We're a now a week into free agency, and while there are plenty of notable players still unsigned, among them Jadeveon Clowney, the moves made by teams so far can alter a bit what type of needs teams have heading into the draft. With that in mind, it's time to again take a look at what some of the draft experts think the Seahawks might do with their first pick in the 2020 draft, which for now at least is No. 27 overall.
Of course, it's worth keeping in mind that there is a very real chance the Seahawks won't pick at No. 27 when the draft actually takes place. Seattle last used its original first-round pick in 2011 when it selected James Carpenter, and every year since the Seahawks have either traded back in the first round, traded back out of the first round entirely, or traded their first-round pick for a player ahead of the draft.
Casserly: "Jadeveon Clowney remains a free agent at publishing, but even if the Seahawks end up re-signing him, they could use another DE. Seattle's defensive scheme truly relies on having a good pass rush, first and foremost."
Zierlein: "Athletic tackle prospect who is picking up steam in certain scouting circles, but he needs to get stronger and more consistent with technique."
Kelly: Long, bendy edge defender with schematic versatility and intriguing potential—but a lack of experience after suffering season-ending injuries in both 2017 and 2018.
Brinson: "Explosive EDGE type of defender makes sense, especially since we don't know what will happen with Jadeveon Clowney just yet."
Kiper: "This is a tough one for me because the Seahawks are still in the hunt to re-sign Jadeveon Clowney. If they spend a bunch of money to bring Clowney back, they might not want to spend the capital on an edge rusher here, particularly after drafting L.J. Collier in Round 1 last year. Still, the 6-foot-6, 266-pound Gross-Matos makes a lot of sense, because we know that Pete Carroll likes big defensive ends who could move inside and rush the passer on passing downs. Offensive tackle should be an option here, and Seattle also has an extra second-round pick."
Hanson: "No Seahawk had more than four sacks (Rasheem Green) in 2019 and Jadeveon Clowney and Ziggy Ansah are free agents. Gross-Matos has ideal length, a non-stop motor and quick first step and has recorded 34.5 tackles for loss and 17 sacks over the past two seasons combined."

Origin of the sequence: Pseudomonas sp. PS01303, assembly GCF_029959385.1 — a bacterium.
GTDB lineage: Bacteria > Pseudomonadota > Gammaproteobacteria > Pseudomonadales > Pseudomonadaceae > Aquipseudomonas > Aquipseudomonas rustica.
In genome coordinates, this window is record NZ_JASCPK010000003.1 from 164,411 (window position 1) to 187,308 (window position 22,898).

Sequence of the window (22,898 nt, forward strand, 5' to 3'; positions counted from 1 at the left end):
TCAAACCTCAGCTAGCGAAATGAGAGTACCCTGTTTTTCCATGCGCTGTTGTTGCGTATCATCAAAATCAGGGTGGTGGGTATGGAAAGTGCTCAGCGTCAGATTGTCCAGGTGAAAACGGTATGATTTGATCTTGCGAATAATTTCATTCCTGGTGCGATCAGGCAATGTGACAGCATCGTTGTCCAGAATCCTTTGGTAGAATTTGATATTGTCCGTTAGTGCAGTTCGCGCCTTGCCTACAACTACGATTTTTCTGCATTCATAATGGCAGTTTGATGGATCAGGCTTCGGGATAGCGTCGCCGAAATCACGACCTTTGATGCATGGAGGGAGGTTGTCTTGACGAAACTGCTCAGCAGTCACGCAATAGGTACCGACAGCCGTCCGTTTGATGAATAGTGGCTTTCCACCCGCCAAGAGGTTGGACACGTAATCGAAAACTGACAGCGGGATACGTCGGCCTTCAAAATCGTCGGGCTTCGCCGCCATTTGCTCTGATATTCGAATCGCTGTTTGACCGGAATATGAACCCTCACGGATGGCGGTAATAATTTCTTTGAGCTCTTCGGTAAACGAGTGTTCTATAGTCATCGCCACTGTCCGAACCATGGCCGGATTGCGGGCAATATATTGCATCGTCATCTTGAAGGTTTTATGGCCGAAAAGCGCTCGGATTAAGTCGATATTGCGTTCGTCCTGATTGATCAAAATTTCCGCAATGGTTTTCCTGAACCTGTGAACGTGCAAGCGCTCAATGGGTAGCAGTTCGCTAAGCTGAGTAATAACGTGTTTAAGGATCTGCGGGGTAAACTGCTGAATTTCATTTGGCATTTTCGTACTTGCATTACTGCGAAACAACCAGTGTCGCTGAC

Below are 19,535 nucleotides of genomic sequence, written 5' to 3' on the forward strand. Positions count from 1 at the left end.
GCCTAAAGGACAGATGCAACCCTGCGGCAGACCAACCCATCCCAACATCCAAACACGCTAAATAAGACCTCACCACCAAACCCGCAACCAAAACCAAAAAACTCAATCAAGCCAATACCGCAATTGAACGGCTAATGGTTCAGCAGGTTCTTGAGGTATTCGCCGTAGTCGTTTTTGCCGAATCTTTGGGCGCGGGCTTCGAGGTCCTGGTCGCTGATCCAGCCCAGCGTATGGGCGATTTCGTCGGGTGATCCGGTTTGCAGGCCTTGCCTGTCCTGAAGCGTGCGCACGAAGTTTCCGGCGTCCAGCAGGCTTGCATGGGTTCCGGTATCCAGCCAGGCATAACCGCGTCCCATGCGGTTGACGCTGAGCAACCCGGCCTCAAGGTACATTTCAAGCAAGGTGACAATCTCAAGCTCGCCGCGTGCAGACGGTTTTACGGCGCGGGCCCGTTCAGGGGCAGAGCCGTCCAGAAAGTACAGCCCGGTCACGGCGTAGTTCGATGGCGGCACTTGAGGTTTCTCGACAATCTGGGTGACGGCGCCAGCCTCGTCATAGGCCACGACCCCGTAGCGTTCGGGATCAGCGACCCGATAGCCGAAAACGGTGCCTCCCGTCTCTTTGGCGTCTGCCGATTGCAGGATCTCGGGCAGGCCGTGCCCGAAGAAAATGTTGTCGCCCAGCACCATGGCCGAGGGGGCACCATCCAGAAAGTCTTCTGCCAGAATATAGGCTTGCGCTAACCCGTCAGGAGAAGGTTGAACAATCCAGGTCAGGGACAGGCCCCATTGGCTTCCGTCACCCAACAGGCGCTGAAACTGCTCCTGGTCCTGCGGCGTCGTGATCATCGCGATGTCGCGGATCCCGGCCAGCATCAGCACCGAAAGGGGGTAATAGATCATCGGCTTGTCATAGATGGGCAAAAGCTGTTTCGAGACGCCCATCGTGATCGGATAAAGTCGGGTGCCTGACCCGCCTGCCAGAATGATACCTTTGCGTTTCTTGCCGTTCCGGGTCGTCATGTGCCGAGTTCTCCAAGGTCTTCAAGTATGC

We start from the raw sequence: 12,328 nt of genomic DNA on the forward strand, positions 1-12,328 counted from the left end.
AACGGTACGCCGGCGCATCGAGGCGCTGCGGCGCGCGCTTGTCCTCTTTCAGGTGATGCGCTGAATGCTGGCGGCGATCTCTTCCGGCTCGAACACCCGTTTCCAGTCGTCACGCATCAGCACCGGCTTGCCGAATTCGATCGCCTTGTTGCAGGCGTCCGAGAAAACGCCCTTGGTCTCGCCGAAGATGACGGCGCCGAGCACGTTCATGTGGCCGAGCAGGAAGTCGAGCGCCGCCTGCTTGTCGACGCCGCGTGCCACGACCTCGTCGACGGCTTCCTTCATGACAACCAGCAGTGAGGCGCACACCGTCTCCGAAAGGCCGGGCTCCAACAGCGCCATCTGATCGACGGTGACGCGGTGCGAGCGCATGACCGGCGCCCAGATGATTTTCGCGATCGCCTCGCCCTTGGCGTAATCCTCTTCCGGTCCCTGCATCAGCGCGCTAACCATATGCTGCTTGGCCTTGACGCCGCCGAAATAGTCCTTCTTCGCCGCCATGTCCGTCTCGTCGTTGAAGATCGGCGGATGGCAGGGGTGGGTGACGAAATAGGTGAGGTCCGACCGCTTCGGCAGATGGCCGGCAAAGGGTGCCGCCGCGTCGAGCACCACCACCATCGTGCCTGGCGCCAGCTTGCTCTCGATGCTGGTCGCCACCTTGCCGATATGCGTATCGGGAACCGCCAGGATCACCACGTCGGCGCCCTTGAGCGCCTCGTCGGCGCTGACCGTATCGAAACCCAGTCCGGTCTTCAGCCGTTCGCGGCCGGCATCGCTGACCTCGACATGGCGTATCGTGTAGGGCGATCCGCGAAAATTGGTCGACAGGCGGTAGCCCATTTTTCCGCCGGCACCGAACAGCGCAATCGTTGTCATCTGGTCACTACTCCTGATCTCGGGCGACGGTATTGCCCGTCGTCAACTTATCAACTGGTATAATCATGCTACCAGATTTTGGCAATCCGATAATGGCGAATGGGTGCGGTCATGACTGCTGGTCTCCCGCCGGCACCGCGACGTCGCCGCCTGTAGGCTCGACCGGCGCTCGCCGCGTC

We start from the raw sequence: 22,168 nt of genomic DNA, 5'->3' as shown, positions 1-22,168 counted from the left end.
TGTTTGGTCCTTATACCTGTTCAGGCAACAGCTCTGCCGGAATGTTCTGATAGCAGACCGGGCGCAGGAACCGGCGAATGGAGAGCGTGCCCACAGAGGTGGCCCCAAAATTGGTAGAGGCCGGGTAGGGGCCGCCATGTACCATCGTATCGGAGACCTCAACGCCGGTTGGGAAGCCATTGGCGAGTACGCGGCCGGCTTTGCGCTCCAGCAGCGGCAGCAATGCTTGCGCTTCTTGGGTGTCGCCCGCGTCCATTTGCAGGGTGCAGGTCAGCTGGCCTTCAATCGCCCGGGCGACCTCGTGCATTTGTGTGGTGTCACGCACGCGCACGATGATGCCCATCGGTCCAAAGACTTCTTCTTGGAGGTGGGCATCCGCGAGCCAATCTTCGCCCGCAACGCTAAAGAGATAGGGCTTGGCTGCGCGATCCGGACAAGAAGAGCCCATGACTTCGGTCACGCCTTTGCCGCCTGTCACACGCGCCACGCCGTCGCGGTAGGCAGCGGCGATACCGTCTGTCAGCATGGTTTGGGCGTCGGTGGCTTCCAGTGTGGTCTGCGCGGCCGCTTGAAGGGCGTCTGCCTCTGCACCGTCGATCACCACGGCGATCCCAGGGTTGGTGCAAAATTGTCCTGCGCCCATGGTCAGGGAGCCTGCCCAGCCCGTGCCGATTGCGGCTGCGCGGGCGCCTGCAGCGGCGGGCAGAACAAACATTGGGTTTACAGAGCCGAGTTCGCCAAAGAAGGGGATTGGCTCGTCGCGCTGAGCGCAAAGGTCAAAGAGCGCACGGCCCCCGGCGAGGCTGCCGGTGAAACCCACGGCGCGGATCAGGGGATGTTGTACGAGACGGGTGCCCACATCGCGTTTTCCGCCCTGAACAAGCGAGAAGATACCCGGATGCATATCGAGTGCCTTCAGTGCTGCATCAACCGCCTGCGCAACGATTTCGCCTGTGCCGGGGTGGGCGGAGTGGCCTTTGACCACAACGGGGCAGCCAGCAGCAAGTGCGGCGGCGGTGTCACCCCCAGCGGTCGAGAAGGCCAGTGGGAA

Smith: "Staying put in the first round to fill a huge need that has only been magnified by Clowney's lingering decision and missed chances to sign other veterans, the Seahawks land a coveted EDGE defender in Gross-Matos. Built with a prototypical 6-foot-4, 264-pound frame well-suited for the position, he excelled both as a rusher and run defender at Penn State, recording 17.0 sacks and 34.5 tackles for loss during the past two seasons. He can win off the edge with speed and power, and with room to add muscle to his frame and develop his array of counter moves, he has as much upside as any defensive end in this draft class. In a perfect world, he's teaming up with Clowney to harass opposing quarterbacks for the foreseeable future."
The link above will take you to a mock of Smith did for all of the Seahawks' picks (note that his mock was published before Seattle traded its fifth-round pick to Washington for Quinton Dunbar).
Norris: The Seahawks continue to need defensive line help, even if a name like Jadeveon Clowney or Everson Griffin is on the roster in the next few weeks. Gross-Matos did not workout at the Combine, but I'm certain he would have drawn eyeballs if so. Plus, he has a tremendous story of conquering unfathomable obstacles during his life, something the Seahawks cite after selecting prospects every single year. Conquering adversity.